A PAPER published by the House of Clergy Standing Committee (HCSC) invites the Church of England to consider whether it is time for “minimum standards” in the area of clergy well-being.
The report, published with the list of Synod papers this week, says: “The wellbeing of the clergy is crucial to the health of the Church at worship, in mission and in pastoral care.” During the past six months, the HCSC has begun to look at the issue of clergy well-being, and specifically at whether, in addition to the Guidelines for the Professional Conduct of the Clergy, the Church should “explore what duties it owes to its ordained ministers, in terms of ensuring that the clergy have proper support, guidance, practical help, and assistance in the conduct of their ministries”.
The paper makes an initial assessment of the “state of play” as regards clergy well-being, “based chiefly on a relatively informal consultation with the national chairs of the House of Clergy”.
The issues that the report identifies include: self-management: the importance of developing strategies and patterns of self-care in ministry; preventative education and training: the need to identify what makes the clergy resilient in ministry; the importance of being able to access counselling and mental health services; spiritual and theological resourcing; and a culture of clericalism, in which clergy are expected to “do and be everything”.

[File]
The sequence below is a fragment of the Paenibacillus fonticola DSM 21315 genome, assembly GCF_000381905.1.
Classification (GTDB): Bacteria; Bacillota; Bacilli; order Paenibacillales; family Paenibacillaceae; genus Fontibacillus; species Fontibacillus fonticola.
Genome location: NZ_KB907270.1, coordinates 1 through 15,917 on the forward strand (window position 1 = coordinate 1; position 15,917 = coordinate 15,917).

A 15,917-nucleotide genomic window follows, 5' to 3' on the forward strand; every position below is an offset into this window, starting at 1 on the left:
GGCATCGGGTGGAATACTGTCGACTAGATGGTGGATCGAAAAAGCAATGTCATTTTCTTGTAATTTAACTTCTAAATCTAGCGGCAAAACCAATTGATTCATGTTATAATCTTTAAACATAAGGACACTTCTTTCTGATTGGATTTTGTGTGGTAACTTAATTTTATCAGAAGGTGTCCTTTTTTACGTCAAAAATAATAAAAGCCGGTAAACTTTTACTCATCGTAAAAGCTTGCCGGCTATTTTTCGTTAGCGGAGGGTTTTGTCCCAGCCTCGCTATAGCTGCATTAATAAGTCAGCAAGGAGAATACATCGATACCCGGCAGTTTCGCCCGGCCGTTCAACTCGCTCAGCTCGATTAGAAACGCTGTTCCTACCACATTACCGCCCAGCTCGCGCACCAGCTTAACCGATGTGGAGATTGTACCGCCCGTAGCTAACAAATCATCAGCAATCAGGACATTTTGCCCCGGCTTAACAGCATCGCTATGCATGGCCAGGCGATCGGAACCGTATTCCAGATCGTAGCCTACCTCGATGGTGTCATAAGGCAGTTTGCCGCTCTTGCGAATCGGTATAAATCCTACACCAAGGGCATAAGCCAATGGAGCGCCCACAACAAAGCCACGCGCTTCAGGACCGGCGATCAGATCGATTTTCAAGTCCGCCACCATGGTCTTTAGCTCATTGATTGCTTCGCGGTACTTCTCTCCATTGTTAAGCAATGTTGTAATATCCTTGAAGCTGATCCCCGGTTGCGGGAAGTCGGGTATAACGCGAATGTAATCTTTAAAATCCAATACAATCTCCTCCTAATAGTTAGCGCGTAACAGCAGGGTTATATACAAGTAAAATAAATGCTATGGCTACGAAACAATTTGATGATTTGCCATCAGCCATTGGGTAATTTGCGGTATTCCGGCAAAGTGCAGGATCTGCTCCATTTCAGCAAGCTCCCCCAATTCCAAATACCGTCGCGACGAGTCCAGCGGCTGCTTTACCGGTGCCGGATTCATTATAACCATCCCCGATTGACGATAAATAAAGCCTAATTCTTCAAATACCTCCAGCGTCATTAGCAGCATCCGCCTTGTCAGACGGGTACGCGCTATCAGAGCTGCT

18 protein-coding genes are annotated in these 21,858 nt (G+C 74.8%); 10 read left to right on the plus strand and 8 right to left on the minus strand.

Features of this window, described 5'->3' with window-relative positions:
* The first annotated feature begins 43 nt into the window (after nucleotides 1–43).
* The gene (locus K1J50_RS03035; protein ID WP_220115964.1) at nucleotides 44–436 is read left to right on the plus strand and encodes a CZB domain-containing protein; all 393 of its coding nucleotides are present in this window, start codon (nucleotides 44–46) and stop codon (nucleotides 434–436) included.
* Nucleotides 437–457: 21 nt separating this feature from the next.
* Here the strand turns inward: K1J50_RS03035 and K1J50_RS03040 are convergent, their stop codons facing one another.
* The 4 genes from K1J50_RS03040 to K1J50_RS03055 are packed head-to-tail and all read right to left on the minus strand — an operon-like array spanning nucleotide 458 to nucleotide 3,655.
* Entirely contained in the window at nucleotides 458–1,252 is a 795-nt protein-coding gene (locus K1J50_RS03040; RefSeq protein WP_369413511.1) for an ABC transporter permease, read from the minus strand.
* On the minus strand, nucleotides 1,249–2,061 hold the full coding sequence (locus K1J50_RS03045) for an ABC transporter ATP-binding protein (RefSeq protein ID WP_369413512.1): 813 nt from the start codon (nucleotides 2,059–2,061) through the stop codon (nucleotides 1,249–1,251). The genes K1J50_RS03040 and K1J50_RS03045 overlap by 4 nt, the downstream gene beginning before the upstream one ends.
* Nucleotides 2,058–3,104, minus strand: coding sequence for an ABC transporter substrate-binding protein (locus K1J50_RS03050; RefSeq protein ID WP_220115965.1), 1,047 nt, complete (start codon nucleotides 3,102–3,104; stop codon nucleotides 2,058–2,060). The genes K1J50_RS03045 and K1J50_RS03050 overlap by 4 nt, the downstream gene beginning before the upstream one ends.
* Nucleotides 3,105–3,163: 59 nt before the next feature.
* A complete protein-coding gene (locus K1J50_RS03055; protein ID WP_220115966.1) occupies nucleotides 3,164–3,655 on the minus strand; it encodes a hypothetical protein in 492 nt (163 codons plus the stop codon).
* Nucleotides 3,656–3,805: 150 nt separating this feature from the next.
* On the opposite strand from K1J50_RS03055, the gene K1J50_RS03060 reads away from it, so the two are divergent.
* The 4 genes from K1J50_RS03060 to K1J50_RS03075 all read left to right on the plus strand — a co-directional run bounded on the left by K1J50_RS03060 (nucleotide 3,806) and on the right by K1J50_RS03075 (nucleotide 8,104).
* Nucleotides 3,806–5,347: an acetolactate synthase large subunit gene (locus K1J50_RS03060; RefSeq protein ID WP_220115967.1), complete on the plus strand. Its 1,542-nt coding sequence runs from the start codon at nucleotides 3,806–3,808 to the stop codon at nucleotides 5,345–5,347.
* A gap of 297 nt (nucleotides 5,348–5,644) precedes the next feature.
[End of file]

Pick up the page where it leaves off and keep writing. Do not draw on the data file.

The report says that areas needing to be addressed include: the impact of maintenance and repairs on clergy housing; ensuring that “disengaged clergy” find support networks; ensuring that Ministerial Development Reviews are “fit-for-purpose”; the pastoral care of the clergy, at a time when bishop and archdeacons are expected to focus on vision and strategy; and the increasing perception that the clergy should “do more with less”.
The report says that the scope of provision for clergy well-being “varies widely across the Church of England”. An informal survey of the national Chairs of the House of Clergy suggests “a considerably greater level of provision in urban areas”. There is “little focus in the resourcing of parish churches and PCCs as potential partners in caring for the clergy”.
Funding is also a concern. “In financially challenging times, especially in many dioceses, resources for clergy wellbeing can easily be seen as ‘nice to have’ rather than essential”.
The report concludes: “In the light of these remarks, the purpose of this report is to invite the House of Clergy, and through it the wider Church of England, to ask itself whether, alongside the proper focus on professional standards as outlined in the Guidelines for the Professional Conduct of the Clergy, the time is right to ask whether there ought to be some commitment to some form of ‘minimum standards’ in the field of clergy wellbeing.”
It regards the Armed Forces Covenant as a potential model for this.